BEIJING/DHAKA (Reuters) - China’s state-run Zhenhua Oil has signed a preliminary deal with Chevron (CVX.N) to buy the U.S. oil major’s natural gas fields in Bangladesh that are worth about $2 billion, two Beijing-based Chinese oil executives said.
Zhenhua is a subsidiary of China’s defence industry conglomerate NORINCO. A completed deal would mark China’s first major energy investment in the South Asian country, where Beijing is competing with New Delhi and Tokyo for influence.
Bangladesh, though, holds the right of first refusal on the assets and could block the transaction. The country, via its national oil company Petrobangla, is keen to buy the gas fields and is talking to international banks to raise financing, according to a banking source familiar with the process.
Bangladesh is in the process of hiring global energy consultant Wood Mackenzie to assess the fields’ reserves before placing a formal bid to buy the assets, two Bangladesh sources familiar with the matter told Reuters.
The Bangladesh sources said they were not aware of Zhenhua Oil’s competing interest in the Chevron fields.
“As this project is in the process of commercial discussions, we can’t comment based on our company policy,” said Zhang Xiaodi, Zhenhua Oil’s spokesman.
Zhenhua Oil is a small oil and gas explorer that despite its connections to China’s defence industry is dwarfed in comparison to state energy giants PetroChina (0857.HK) and Sinopec (0386.HK). It is trying to formalise its deal with Chevron by June, after the two companies signed a preliminary pact in January, the two senior oil executives told Reuters.
Zhenhua will partner with China Reform Holdings Corp Ltd, an investment vehicle under the State-owned Assets Supervision and Administration Commission (SASAC). Zhenhua will hold 60 percent of the deal and China Reform 40 percent, the two executives said.
The executives declined to be named as these discussions were not public.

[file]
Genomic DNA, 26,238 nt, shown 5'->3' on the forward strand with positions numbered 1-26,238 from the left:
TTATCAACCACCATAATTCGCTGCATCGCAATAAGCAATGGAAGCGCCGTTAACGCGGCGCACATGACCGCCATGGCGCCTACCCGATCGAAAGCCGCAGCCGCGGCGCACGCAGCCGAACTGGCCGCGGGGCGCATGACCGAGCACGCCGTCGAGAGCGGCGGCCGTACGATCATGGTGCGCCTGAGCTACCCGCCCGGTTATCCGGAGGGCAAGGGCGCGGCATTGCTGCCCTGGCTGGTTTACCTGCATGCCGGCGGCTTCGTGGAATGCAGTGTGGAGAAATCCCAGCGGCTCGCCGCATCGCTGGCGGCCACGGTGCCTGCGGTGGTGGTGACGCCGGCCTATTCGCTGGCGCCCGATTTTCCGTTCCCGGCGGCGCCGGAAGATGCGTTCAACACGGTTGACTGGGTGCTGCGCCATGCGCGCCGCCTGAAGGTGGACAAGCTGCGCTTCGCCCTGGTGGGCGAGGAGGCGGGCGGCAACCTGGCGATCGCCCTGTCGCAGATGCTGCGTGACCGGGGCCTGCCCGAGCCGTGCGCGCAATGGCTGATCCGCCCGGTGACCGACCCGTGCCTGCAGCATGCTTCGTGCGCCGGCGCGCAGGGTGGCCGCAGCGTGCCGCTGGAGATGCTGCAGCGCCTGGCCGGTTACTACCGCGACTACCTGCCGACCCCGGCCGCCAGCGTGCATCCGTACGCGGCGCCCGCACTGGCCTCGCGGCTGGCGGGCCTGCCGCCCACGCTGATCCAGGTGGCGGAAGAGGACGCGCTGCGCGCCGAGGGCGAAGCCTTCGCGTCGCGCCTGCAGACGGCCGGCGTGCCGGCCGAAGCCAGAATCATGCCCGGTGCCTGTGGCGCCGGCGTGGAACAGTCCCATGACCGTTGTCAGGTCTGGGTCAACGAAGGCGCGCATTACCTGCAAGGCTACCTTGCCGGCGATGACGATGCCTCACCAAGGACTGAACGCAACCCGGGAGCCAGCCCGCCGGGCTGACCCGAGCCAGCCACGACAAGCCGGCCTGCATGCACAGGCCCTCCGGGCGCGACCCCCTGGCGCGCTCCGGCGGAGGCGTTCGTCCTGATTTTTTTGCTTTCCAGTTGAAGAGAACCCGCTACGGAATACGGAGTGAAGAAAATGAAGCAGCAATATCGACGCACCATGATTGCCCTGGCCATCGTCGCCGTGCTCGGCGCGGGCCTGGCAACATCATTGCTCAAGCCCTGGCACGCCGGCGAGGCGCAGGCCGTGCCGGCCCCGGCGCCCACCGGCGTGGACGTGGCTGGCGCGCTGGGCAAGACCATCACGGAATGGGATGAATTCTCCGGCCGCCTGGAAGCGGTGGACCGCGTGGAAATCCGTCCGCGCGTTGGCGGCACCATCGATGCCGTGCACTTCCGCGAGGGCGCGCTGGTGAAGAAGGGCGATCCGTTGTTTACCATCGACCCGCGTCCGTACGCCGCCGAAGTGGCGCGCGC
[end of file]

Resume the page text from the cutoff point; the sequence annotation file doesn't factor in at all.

Chevron, in an e-mailed statement, confirmed that it was in commercial discussions on its Bangladesh assets, but would not comment further as a matter of policy.
Chevron had said in October 2015 that it planned to sell about $10 billion worth of assets by 2017 including geothermal projects in Indonesia and the Philippines and gas fields in Bangladesh amid a prolonged slump in energy prices.
Bangladesh knows that Chevron is in talk with global companies, but has no specific knowledge about Zhenhua’s interest, said Nasrul Hamid, state minister for power, energy and mineral resources.
“This is Chevron’s matter. We’ll not interrupt but we are supposed to get the first priority,” he said when asked if Bangladesh would try to block the China deal.
“We will place a formal bid only if the project is viable,” Hamid said.
Chevron sells the entire output from its three gas fields - Bibiyana, Jalalabad and Moulavi Bazar, which account for more than half of Bangladesh’s total gas output - to state energy firm Petrobangla under a production sharing contract.
With output and revenue slashed by low oil prices for the last nearly three years, China’s state energy firms are under pressure to step up efforts to boost reserves and profits as Brent crude LCOc1 stabilizes around $55 a barrel.
Zhenhua Oil appears to have outrivaled competing bidders by partnering with the state investment vehicle China Reform, the Chinese executives said.
Geo-Jade Petroleum Corp (600759.SS), an independent Chinese oil and gas explorer, was a close competitor with a bid at $2.3 billion, said one of the executives.
“Possibly because Zhenhua is a state-owned company and has the backing of China Reform, that’s why it was picked by Chevron,” said the executive.
Zhenhua Oil has oil and gas operations in Iraq, Kazakhstan, Syria, Myanmar and Egypt.
If the Bangladesh deal materializes, it would hand the Chinese firm 16 million tonnes a year of oil equivalent output, including natural gas and condensate, a scale that would make it China’s fourth-largest oil and gas producer, the two Chinese executives said.
Reporting by Chen Aizhu in BEIJING and Ruma Paul in DHAKA; Additional reporting by Anshuman Daga in SINGAPORE; Editing by Tom Hogue